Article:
The Department seeks to avoid this conclusion on various grounds. Primary among these is the Department's assertion a determination of biological paternity is irrelevant in this case because B.C., now 11 and a half years old, has had no relationship with R.P. and will soon be adopted by Mr. F., the only father he has ever known. Although Mr. F.'s resolve to adopt waivered in March of 2011, Mr. F. and B.C. have reconsidered and now wish to have the adoption procedure reinstated. Also, providing family reunification services to R.P. would jeopardize B.C.'s placement with Mr. F. who has been frustrated by the duration of mother's services. The Department concludes the juvenile court properly could conclude paternity testing was not in B.C.'s best interests, citing In re Joshua R. (2002) 104 Cal.App.4th 1020.

In Joshua R., the juvenile court denied an alleged father's request for paternity testing because it found he would not qualify as a presumed father even if he established biological paternity. (In re Joshua R., supra, 104 Cal.App.4th at p. 1025.) Joshua R. affirmed the juvenile court's ruling, noting the alleged father had no relationship with the child, had previously denied paternity, had never sought custody or visitation, and had waited until the child was five years old and involved in a third dependency proceeding before requesting a paternity test. (Id. at p. 1026.) Although a finding of biological paternity might result in the provision of family reunification services if the juvenile court found services would benefit the child (§ 361.5, subd. (a)), Joshua R. concluded the juvenile court had "implicitly rejected that option when it found paternity irrelevant and denied [the alleged father's] request for genetic tests. Underlying that decision is the implied finding the minor would not benefit from the provision of services to [the alleged father.]" (In re Joshua R., supra, at p. 1026.)

Initially, it appears Joshua R. assumed the only purpose served by a determination of biological paternity is the possibility the alleged biological father might thereafter advance to presumed father status. However, nothing in rule 5.635 limits the juvenile court's obligation to determine biological paternity to situations in which the alleged biological father might thereafter qualify as a presumed father.

Indeed, In re Baby Boy V., impliedly rejected such a limitation. The child in that case had been placed with his half-sibling's caretakers and the caretakers wished to adopt both children. Although it appeared adoption would have been in the child's best interests had the alleged biological father not come forward, In re Baby Boy V. concluded the possible biological father's interests in the child as well as the child's interests had to be considered. (In re Baby Boy V., supra, 140 Cal.App.4th at p. 1118.)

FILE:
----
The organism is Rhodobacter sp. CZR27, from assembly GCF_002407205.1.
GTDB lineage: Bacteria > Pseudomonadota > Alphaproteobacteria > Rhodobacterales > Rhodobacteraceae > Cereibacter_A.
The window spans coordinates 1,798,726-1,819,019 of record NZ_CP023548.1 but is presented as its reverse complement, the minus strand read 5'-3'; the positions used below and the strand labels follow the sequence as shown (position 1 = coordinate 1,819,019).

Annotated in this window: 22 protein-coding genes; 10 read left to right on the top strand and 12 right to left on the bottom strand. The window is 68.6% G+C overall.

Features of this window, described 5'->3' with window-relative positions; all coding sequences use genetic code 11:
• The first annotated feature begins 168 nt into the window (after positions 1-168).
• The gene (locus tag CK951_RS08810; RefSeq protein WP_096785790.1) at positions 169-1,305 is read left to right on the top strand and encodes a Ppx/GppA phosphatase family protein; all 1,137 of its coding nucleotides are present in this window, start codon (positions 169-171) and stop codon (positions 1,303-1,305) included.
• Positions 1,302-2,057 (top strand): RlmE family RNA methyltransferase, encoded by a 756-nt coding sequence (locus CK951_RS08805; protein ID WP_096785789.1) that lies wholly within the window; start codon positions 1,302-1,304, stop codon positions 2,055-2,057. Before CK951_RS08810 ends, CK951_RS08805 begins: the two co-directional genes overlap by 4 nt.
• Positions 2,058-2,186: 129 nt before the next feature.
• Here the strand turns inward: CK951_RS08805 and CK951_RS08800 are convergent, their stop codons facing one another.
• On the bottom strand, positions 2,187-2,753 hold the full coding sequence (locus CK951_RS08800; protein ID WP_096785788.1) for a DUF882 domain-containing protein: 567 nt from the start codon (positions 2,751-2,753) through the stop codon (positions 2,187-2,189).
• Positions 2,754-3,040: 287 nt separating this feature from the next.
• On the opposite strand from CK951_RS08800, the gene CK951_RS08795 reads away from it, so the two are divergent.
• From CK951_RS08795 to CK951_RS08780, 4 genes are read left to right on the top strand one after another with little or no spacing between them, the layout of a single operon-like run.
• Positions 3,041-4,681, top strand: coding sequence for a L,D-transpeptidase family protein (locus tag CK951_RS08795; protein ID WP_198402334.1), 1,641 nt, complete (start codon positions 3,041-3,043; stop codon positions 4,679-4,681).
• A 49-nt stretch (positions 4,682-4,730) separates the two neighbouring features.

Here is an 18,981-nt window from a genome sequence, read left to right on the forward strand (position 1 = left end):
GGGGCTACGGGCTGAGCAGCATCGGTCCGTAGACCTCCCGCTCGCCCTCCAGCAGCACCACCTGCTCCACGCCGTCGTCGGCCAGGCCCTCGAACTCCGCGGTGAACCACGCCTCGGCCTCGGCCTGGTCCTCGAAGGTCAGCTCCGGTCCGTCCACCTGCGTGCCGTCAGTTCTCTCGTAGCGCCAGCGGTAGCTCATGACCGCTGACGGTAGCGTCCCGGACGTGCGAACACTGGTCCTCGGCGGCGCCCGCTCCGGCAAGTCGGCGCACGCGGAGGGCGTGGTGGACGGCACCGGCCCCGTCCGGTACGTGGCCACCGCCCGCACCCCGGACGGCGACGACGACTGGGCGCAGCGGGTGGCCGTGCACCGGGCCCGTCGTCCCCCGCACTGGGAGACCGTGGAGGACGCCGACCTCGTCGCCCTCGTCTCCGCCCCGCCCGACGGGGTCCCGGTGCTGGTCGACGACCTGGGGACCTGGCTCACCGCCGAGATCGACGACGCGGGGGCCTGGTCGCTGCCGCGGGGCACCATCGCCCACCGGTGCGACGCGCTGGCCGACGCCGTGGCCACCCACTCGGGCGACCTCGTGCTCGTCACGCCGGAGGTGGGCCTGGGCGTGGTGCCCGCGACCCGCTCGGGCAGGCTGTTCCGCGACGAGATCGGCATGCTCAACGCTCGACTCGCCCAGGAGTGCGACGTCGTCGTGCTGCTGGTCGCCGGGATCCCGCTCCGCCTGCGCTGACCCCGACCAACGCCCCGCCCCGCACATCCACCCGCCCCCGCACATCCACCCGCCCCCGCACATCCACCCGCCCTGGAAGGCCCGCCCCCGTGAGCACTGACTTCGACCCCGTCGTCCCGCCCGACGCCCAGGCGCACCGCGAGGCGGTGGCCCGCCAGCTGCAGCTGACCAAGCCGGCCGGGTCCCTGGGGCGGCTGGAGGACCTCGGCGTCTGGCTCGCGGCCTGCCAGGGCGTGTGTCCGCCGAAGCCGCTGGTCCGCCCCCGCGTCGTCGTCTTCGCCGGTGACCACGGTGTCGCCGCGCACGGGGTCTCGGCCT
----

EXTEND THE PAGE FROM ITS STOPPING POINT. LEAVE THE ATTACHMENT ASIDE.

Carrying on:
Additionally, other reasons warrant the rule requiring the juvenile court to determine biological paternity, including providing the dependent child access to the medical history of his or her family. Consequently, we disagree with Joshua R.'s conclusion the juvenile court's obligation to determine biological paternity turns on whether the man claiming paternity can demonstrate such a determination would benefit the child.

In any event, even applying Joshua R. to the facts of this case, biological paternity was not irrelevant. Two months before the permanency planning hearing, Mr. F. stated he and B.C. had decided not to seek adoption but legal guardianship. Thereafter, as indicated in the subsequent developments, they again decided to seek adoption.*fn4 Neither decision, in our view, renders the biological paternity determination irrelevant. Further, unlike the alleged father in Joshua R., R.P. did not sleep on his rights but came forward as soon as he was made aware of the dependency proceedings and requested paternity testing. Moreover, R.P. was not seeking family reunification services or visitation as the Department appears to assert, merely a determination of biological paternity.

The Department also argues the juvenile court substantially complied with Rule 5.635 by granting R.P.'s request for paternity testing. Thus, R.P.'s only argument is whether he should have been required to pay for the test. However, granting R.P. access to B.C. for the purpose of genetic testing did not fulfill the juvenile court's obligation to determine biological paternity and thus constituted a violation of rule 5.635(h)(1).

The Department also contends a section 388 abuse of discretion analysis should be applied to R.P.'s requests for paternity testing. (See In re D.R. (2011) 193 Cal.App.4th 1494, 1512.) Although R.P. filed a section 388 petition in this case in order to seek modification of the juvenile court's order requiring him to pay for paternity testing, he also filed a Statement Regarding Parentage (JV-505) in which he requested a determination of biological paternity. As such, the issue presented is one of law, not discretion, which we review de novo. (In re R.C. (2011) 196 Cal.App.4th 741, 748.)

In sum, the juvenile court should have acted on R.P.'s request to determine biological paternity. We therefore reverse the order of the juvenile court. Although on the facts presented genetic testing appears to be the only means by which to determine biological paternity, rule 5.635 allows for other types of evidence. We therefore decline to specify how the juvenile court should determine biological paternity in this case.


The order of the juvenile court is reversed and the matter is remanded with directions to determine whether R.P. is B.C.'s biological father pursuant to rule 5.635.


We concur: CROSKEY, J. ALDRICH, J.